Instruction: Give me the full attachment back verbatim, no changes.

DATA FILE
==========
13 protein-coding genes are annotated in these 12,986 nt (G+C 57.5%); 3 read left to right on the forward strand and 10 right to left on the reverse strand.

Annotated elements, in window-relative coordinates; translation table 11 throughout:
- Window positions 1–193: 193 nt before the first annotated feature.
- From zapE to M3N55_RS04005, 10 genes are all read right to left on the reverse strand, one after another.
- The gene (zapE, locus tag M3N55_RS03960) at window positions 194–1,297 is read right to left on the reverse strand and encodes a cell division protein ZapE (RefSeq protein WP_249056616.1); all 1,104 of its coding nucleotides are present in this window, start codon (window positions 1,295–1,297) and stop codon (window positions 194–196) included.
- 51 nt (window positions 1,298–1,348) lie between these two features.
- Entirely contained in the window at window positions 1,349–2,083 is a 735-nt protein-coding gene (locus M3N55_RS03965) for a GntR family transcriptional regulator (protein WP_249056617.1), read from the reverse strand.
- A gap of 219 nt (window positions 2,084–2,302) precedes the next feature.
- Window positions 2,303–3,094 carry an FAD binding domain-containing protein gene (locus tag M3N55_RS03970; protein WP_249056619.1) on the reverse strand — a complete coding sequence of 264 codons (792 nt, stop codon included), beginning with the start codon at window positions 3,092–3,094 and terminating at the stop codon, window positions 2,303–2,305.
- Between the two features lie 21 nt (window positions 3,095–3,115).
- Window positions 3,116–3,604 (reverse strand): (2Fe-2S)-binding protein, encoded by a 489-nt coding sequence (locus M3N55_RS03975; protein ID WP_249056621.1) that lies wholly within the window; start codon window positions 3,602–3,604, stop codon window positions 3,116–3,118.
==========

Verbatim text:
13 protein-coding genes are annotated in these 12,986 nt (G+C 57.5%); 3 read left to right on the forward strand and 10 right to left on the reverse strand.

Annotated elements, in window-relative coordinates; translation table 11 throughout:
- Window positions 1–193: 193 nt before the first annotated feature.
- From zapE to M3N55_RS04005, 10 genes are all read right to left on the reverse strand, one after another.
- The gene (zapE, locus tag M3N55_RS03960) at window positions 194–1,297 is read right to left on the reverse strand and encodes a cell division protein ZapE (RefSeq protein WP_249056616.1); all 1,104 of its coding nucleotides are present in this window, start codon (window positions 1,295–1,297) and stop codon (window positions 194–196) included.
- 51 nt (window positions 1,298–1,348) lie between these two features.
- Entirely contained in the window at window positions 1,349–2,083 is a 735-nt protein-coding gene (locus M3N55_RS03965) for a GntR family transcriptional regulator (protein WP_249056617.1), read from the reverse strand.
- A gap of 219 nt (window positions 2,084–2,302) precedes the next feature.
- Window positions 2,303–3,094 carry an FAD binding domain-containing protein gene (locus tag M3N55_RS03970; protein WP_249056619.1) on the reverse strand — a complete coding sequence of 264 codons (792 nt, stop codon included), beginning with the start codon at window positions 3,092–3,094 and terminating at the stop codon, window positions 2,303–2,305.
- Between the two features lie 21 nt (window positions 3,095–3,115).
- Window positions 3,116–3,604 (reverse strand): (2Fe-2S)-binding protein, encoded by a 489-nt coding sequence (locus M3N55_RS03975; protein ID WP_249056621.1) that lies wholly within the window; start codon window positions 3,602–3,604, stop codon window positions 3,116–3,118.